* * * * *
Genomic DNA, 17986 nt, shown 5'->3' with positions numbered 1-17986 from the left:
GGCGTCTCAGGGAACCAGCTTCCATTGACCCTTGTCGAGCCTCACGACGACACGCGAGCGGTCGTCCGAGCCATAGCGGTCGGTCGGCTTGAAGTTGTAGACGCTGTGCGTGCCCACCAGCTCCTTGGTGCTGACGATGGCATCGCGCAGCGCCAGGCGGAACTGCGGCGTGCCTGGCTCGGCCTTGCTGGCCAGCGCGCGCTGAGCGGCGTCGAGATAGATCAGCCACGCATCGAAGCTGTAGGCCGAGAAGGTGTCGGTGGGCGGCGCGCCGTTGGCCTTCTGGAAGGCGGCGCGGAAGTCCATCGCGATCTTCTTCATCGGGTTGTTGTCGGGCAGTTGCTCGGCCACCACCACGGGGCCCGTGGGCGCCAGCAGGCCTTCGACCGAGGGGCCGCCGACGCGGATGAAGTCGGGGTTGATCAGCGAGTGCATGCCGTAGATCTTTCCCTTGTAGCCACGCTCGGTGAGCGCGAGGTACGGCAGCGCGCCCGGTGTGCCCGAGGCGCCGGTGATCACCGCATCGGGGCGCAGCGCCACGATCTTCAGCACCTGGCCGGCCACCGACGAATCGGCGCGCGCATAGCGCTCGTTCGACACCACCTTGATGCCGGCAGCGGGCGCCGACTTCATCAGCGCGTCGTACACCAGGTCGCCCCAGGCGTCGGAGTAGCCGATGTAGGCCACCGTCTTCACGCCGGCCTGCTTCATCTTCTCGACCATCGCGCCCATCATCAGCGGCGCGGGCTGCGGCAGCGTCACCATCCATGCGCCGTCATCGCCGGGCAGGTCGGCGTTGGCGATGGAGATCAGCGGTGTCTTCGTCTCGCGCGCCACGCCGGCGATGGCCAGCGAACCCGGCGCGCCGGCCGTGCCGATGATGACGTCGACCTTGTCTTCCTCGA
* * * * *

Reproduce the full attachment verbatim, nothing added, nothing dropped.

Genomic DNA, 17986 nt, shown 5'->3' with positions numbered 1-17986 from the left:
GGCGTCTCAGGGAACCAGCTTCCATTGACCCTTGTCGAGCCTCACGACGACACGCGAGCGGTCGTCCGAGCCATAGCGGTCGGTCGGCTTGAAGTTGTAGACGCTGTGCGTGCCCACCAGCTCCTTGGTGCTGACGATGGCATCGCGCAGCGCCAGGCGGAACTGCGGCGTGCCTGGCTCGGCCTTGCTGGCCAGCGCGCGCTGAGCGGCGTCGAGATAGATCAGCCACGCATCGAAGCTGTAGGCCGAGAAGGTGTCGGTGGGCGGCGCGCCGTTGGCCTTCTGGAAGGCGGCGCGGAAGTCCATCGCGATCTTCTTCATCGGGTTGTTGTCGGGCAGTTGCTCGGCCACCACCACGGGGCCCGTGGGCGCCAGCAGGCCTTCGACCGAGGGGCCGCCGACGCGGATGAAGTCGGGGTTGATCAGCGAGTGCATGCCGTAGATCTTTCCCTTGTAGCCACGCTCGGTGAGCGCGAGGTACGGCAGCGCGCCCGGTGTGCCCGAGGCGCCGGTGATCACCGCATCGGGGCGCAGCGCCACGATCTTCAGCACCTGGCCGGCCACCGACGAATCGGCGCGCGCATAGCGCTCGTTCGACACCACCTTGATGCCGGCAGCGGGCGCCGACTTCATCAGCGCGTCGTACACCAGGTCGCCCCAGGCGTCGGAGTAGCCGATGTAGGCCACCGTCTTCACGCCGGCCTGCTTCATCTTCTCGACCATCGCGCCCATCATCAGCGGCGCGGGCTGCGGCAGCGTCACCATCCATGCGCCGTCATCGCCGGGCAGGTCGGCGTTGGCGATGGAGATCAGCGGTGTCTTCGTCTCGCGCGCCACGCCGGCGATGGCCAGCGAACCCGGCGCGCCGGCCGTGCCGATGATGACGTCGACCTTGTCTTCCTCGA